Living a Sober Life is not a death sentence
I hear many newcomers to sobriety express fears that living a sober life means that the fun and joy in their lives is now going to become a thing of the past. While most will quickly admit that the “fun” was short lived, soon leading to some brand of misery, it’s not uncommon to feel like we’re going to lose much of what we termed “fun” in early sobriety. In my experience, and for most who I’ve seen embrace recovery, life just started to get fun when I found my path to recovery.
In the past week, clients of our Sober Living in Lexington MA, Tharros House, have been rock climbing, hiking in the blue mountains, bowling, grilling some great steaks and seafood, learning to cook their own pizza’s, and much more. But it’s not just the activity that is the fun, it’s the community and fellowship that is often at the center of a good time in sobriety. Imagine that you get to have fun feeling completely comfortable and accepted for who you are, without having to adjust your mood or behavior with a substance!
I recently heard someone who was having great difficulty with the idea that they would get married one day and that they would not be able to participate in their own wedding reception. What a reminder this was to me about the fears that my life was going to slip away while I changed into a boring, sober man. Nothing could have been further from the truth! Attending and hosting events, parties, and dinners is not a thing of the past. You get to choose what you want in your sober life. You are the designer of your life, and in my experience, what I found that I enjoyed wasn’t what I had been doing for so many years! An event like a wedding can seem like it will be very different without the champagne toast; it is different: you find a different glass to use for the toast, and you gain the ability to engage with others, remember your conversations, and act the way you want to act. Imagine waking up the day after your wedding and being able to hold your head high when seeing your guests at breakfast or brunch!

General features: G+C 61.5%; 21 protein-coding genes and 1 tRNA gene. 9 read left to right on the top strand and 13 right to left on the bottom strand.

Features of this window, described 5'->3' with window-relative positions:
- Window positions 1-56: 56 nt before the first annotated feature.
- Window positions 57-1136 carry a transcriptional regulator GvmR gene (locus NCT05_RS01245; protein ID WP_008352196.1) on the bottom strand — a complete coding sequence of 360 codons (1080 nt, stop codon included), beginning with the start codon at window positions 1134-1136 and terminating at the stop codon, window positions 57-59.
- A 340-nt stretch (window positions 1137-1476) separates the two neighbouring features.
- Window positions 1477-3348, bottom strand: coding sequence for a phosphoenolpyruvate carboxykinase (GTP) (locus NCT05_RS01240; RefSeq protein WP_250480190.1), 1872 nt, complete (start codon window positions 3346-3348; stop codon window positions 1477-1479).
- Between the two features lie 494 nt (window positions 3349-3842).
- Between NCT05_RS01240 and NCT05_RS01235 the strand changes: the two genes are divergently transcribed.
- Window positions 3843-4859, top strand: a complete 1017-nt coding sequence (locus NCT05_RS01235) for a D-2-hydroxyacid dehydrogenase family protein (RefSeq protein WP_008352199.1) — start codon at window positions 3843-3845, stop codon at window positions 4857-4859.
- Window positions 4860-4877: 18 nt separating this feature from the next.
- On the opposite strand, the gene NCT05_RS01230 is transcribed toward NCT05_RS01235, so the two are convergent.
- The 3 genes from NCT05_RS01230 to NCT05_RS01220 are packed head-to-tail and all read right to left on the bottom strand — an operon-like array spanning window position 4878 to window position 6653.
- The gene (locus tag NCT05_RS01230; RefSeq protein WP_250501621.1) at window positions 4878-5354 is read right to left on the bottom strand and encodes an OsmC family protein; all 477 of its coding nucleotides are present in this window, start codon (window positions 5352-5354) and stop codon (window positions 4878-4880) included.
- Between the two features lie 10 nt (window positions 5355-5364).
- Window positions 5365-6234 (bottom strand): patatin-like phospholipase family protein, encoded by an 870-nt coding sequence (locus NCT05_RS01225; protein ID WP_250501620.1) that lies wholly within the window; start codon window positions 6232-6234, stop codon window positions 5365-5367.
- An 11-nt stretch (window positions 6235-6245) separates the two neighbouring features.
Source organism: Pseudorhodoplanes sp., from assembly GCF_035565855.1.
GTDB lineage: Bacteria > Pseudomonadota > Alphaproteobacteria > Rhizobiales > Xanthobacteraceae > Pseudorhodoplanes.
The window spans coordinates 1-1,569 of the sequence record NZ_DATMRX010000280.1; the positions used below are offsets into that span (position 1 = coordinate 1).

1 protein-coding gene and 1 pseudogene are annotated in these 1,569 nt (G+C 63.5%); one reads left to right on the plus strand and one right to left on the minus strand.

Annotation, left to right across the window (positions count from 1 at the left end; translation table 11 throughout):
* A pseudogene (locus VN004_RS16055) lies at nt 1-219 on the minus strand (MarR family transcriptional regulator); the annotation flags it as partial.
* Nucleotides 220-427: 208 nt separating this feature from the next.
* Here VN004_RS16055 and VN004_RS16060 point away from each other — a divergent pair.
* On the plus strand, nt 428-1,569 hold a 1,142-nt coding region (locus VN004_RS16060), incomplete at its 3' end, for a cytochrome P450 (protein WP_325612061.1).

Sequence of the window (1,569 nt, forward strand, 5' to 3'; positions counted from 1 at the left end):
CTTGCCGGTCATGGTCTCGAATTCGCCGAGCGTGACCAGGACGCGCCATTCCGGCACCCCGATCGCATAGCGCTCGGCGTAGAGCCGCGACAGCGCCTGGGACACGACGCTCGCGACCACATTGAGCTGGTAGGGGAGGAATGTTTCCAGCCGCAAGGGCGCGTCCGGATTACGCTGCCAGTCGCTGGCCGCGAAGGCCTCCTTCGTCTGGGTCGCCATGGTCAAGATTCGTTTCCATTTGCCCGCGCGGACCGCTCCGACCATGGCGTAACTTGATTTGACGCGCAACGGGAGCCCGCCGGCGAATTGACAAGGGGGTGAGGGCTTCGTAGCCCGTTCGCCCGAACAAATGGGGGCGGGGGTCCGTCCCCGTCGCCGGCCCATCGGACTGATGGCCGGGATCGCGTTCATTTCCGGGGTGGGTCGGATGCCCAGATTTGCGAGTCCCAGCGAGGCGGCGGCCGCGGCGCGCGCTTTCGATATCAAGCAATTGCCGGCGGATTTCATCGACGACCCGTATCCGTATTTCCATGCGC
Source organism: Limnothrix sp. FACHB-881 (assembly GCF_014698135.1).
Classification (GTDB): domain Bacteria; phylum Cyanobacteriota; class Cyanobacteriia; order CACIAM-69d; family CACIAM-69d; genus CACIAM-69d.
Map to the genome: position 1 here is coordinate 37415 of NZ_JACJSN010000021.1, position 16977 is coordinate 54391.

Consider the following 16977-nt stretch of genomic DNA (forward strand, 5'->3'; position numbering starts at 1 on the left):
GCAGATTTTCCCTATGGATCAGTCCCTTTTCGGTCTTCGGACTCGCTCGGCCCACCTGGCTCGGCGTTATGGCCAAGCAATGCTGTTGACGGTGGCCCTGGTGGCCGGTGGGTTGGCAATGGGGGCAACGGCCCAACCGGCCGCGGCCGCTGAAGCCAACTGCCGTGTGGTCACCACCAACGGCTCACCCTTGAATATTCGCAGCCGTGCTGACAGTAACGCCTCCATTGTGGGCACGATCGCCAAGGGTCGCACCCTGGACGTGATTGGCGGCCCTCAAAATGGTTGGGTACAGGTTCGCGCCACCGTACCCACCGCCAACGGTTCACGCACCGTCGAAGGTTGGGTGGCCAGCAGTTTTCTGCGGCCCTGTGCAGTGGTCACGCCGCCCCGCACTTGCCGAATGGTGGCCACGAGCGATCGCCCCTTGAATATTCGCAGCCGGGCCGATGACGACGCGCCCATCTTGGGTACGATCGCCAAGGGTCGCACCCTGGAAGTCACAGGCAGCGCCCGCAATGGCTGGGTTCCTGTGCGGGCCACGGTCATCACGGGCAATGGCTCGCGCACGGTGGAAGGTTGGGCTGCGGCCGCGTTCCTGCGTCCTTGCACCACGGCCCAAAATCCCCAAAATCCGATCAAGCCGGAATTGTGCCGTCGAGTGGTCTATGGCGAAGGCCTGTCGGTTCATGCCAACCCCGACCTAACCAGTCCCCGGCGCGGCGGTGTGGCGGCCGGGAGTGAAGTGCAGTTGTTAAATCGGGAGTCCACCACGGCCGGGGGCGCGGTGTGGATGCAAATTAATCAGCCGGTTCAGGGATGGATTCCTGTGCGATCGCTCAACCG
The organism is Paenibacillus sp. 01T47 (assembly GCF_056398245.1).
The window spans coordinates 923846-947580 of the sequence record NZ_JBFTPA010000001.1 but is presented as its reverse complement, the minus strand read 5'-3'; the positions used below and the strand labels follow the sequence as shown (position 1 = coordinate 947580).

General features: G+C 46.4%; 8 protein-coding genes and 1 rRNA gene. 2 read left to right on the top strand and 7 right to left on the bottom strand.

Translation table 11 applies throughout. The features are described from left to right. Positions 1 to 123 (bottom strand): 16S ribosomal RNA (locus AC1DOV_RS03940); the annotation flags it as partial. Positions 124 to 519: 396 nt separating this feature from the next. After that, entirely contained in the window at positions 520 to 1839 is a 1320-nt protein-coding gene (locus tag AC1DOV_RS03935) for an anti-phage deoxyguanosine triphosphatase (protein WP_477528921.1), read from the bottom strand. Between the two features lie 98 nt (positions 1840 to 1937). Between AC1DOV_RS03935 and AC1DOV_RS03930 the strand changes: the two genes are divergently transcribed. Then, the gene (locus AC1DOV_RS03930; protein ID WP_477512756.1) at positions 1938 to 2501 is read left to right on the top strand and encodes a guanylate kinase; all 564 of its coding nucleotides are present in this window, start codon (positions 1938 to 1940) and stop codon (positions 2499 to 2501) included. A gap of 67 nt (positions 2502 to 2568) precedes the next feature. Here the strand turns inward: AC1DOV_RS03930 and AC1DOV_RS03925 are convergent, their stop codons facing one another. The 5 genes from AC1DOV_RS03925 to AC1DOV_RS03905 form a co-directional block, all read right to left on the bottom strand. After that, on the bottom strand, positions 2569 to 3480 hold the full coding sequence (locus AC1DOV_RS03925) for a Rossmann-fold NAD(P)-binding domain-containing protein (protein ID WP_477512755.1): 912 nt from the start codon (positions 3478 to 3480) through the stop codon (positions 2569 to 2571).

Sober and Single
Another common fear that I hear is regarding relationships. So many of us used substances to help reduce the anxiety around our relationships. I’ve been asked: How can I date someone if I’m sober? The secret for me was first learning to become comfortable with who I am. Dating, while often desired in early recovery, is usually best approached after some period of real recovery foundation. I’ve seen many people with 6 months to a year of sobriety engage in successful relationships which offered them more than they ever thought possible. The first several months in recovery are often an opportunity to learn more about who we really are. With those who have taken the opportunity to be single while living sober for the first year, I’ve seen the best relationships show up. In my experience, relationships got far better in sobriety. Women respected me more when I had learned about myself and committed to my sober lifestyle.
Whatever your fears about a sober life, remember that the process of recovery is much more than learning how to live substance free. Recovery is an awakening to who you are. You get to live a life you design and while changing beliefs and behaviors isn’t easy, the rewards are far greater than I imagined they could be.
If you’re curious about the kinds of activities that you might be interested in doing when living a sober life, we suggest taking a look at Phoenix Multisport, a great organization for those choosing a sober lifestyle. See what’s happening with Phoenix in the Boston area here: http://www.phoenixmultisport.org/index.php?&chapter_id=57